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Bicyclists prepare to begin their route early Saturday morning for the Tour de Corn. More than 280 entrants participated in the 20th-annual event. The first group of bicyclists took off at 7 a.m. to complete the 100-mile route. (Justin Harned/For The Daily Republic)

Cyclists pedal safety, fun at Tour de Corn

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A cloudy and humid Saturday morning marked the 20th annual Tour de Corn charity bike ride.

For Mitchell native Jay Fritzemeier and his daughter, Jasmine Fritzemeier, riding bikes together is nothing new, but the Tour de Corn provides them another opportunity to ride together.

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"We ride together quite a bit in the morning and this is something we get to do together," Jay said. "It's been a couple years since we've ridden in it, but I actually was involved in the first one way back when. We've been around it for a long time and enjoy it."

Jasmine doesn't need anymore motivation to get out of the house other than knowing she is going to ride the Tour de Corn with her dad, she said.

"I just kind of follow him around. It feels like I push him now-a-days," Jasmine said with a smile.

The first group of riders who were competing in the 100-mile route left at 7 a.m. from in front of the Corn Palace. The second group left at 9:30 a.m.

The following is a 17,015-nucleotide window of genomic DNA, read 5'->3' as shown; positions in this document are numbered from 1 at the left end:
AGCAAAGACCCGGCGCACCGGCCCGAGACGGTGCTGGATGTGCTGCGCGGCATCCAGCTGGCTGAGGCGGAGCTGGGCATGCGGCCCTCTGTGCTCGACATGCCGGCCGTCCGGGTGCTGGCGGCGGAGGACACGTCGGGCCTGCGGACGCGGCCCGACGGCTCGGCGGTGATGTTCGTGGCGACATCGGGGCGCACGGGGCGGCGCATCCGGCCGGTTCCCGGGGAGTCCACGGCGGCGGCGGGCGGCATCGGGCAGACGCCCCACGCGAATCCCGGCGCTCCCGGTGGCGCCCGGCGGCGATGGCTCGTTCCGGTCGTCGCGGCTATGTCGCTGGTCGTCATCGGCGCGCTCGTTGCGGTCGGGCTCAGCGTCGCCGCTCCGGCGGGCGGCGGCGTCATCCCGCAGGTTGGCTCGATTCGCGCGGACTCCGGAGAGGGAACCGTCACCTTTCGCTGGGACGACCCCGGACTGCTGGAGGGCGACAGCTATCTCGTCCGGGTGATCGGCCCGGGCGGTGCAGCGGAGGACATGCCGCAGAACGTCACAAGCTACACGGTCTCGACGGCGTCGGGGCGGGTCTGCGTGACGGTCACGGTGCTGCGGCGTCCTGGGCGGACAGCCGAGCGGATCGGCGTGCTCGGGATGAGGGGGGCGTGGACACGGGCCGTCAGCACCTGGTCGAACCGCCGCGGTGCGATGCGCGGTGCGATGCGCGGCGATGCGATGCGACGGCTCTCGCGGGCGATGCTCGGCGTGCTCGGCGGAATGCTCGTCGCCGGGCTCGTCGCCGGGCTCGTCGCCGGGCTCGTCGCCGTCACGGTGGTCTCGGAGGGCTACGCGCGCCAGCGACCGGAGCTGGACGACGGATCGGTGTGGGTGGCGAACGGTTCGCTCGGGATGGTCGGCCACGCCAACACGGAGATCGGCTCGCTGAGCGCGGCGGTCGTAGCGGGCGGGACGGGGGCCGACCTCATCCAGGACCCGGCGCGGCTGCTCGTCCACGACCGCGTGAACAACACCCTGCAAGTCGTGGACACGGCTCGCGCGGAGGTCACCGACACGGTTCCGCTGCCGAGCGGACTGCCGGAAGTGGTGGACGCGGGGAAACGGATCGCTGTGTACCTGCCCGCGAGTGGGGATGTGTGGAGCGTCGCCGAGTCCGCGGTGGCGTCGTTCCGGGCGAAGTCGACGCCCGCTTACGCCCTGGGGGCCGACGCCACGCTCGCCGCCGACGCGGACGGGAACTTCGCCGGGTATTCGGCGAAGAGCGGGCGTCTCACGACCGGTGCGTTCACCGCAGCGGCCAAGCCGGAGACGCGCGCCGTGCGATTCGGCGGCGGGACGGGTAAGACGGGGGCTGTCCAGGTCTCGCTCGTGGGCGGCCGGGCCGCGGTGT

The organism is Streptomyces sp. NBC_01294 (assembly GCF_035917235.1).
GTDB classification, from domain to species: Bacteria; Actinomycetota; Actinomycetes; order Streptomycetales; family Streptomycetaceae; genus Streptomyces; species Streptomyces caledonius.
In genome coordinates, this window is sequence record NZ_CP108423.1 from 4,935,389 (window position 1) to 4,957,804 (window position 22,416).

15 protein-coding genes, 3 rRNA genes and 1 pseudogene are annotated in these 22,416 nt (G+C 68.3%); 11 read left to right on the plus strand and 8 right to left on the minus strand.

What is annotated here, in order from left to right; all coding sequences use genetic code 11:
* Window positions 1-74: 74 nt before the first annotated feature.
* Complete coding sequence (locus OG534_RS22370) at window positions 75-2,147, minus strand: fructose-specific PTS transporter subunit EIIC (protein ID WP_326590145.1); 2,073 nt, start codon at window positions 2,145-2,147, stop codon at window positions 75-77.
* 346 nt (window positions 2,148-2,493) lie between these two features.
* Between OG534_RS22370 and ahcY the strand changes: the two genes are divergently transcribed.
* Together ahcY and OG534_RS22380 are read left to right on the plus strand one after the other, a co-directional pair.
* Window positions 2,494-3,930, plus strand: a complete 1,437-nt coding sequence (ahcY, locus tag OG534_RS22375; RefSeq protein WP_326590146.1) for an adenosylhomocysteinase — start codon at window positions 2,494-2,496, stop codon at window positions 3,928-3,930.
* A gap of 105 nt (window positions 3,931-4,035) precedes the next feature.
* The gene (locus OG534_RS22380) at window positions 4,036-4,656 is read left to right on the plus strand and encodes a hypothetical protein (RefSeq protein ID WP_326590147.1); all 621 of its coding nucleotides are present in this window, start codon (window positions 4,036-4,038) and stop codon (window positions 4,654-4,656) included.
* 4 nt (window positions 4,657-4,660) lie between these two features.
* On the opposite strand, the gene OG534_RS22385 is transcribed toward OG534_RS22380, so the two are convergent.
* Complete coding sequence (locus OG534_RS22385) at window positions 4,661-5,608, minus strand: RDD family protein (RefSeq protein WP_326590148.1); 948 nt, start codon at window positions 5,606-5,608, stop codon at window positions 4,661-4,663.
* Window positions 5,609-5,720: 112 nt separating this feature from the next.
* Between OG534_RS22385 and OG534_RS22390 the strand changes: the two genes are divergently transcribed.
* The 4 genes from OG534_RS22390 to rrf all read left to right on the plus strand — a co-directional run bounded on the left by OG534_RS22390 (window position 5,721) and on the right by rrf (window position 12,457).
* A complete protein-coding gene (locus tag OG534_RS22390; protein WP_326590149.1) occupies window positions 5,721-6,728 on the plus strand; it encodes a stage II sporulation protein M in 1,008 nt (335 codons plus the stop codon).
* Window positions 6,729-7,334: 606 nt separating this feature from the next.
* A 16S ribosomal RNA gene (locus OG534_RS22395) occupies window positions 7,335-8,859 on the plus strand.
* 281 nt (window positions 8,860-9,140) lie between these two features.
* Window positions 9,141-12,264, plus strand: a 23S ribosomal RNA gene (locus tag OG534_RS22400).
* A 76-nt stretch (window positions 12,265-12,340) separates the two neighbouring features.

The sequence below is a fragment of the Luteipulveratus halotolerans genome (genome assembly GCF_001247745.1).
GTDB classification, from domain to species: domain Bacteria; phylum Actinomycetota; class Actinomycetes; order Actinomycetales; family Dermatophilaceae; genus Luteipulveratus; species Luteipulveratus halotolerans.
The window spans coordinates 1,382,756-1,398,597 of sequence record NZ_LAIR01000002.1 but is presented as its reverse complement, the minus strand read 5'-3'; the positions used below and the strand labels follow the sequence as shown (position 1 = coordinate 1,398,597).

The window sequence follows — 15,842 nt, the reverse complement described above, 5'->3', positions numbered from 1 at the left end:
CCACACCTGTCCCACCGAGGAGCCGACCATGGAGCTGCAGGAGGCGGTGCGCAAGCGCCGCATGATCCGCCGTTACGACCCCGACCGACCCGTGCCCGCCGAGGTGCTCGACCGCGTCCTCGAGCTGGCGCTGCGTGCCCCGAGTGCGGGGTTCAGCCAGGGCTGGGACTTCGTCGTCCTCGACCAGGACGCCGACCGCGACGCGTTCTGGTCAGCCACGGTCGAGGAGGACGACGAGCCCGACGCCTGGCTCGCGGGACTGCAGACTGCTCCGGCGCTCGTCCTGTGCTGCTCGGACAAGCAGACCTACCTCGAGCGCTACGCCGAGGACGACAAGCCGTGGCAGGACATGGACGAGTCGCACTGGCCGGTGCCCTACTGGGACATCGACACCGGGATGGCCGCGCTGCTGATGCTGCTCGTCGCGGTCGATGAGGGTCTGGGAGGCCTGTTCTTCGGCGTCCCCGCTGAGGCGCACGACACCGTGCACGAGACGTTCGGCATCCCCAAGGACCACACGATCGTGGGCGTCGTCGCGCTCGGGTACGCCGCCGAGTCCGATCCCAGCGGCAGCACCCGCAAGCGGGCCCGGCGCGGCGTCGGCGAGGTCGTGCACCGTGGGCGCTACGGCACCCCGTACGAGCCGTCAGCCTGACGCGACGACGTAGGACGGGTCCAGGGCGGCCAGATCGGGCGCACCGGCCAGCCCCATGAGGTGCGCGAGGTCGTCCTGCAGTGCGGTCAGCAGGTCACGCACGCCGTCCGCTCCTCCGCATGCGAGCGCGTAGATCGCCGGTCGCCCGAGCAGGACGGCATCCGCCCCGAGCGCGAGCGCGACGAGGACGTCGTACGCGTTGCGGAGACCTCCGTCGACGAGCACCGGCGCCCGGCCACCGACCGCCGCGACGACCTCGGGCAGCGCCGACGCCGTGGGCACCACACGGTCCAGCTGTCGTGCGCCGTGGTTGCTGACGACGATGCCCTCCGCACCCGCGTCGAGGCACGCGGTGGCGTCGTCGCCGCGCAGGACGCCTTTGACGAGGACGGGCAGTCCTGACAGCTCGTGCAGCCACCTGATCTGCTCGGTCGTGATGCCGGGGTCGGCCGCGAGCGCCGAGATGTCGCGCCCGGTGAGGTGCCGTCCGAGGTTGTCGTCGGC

More than 280 people participated in the Tour de Corn, but it was an average year for attendance, according to Tour de Corn volunteer Marci O'Connell. Last year 305 participated in the ride.

"We had more registered, but I think the weather held them back," O'Connell said. "I'm thinking this year because of the threat of rain and thunderstorms in the forecast, we probably lost a few people that would have come today."

Registration cost $30 and all the benefits and proceeds will go toward promoting bicycle safety, awareness, youth and health and fitness in the community. Mitchell Middle School will receive some new bikes and helmets, Tour de Corn lead organizer Bill Platz said. The school received help last year, as well.

"They were in dire straights for good bikes, kids were bringing in their own bikes with flat tires, broken chains and rusted spokes and they were having all sorts of problems," Platz said. "Safety is a big issue. We want to promote safety and bike trails, that's kind of our focus -- get people out riding and let other people know that there are people out there riding so they're aware of it."

The 100-mile route wraps around Lake Mitchell and travels up 404th Avenue to Letcher, then heads south to Mount Vernon. It passes through Ethan, then heads north and leads the cyclists back into Mitchell, ending in the afternoon at Hitchcock Park for lunch. Ron's Bike Shop raffled off a hybrid bike this weekend along with other prizes

The 15-, 35- and 65-mile routes began at 9:30 a.m. in front of the Corn Palace. Jay Fritzemeier said the 35-mile route works well for him and his daughter.

"Starting and ending in the same place makes it so a family can go out if one wants to ride a longer distance and somebody wants to ride a shorter distance with the kids they can," Jay said. "They're all going to meet up in the same place. It's just a nice family atmosphere."

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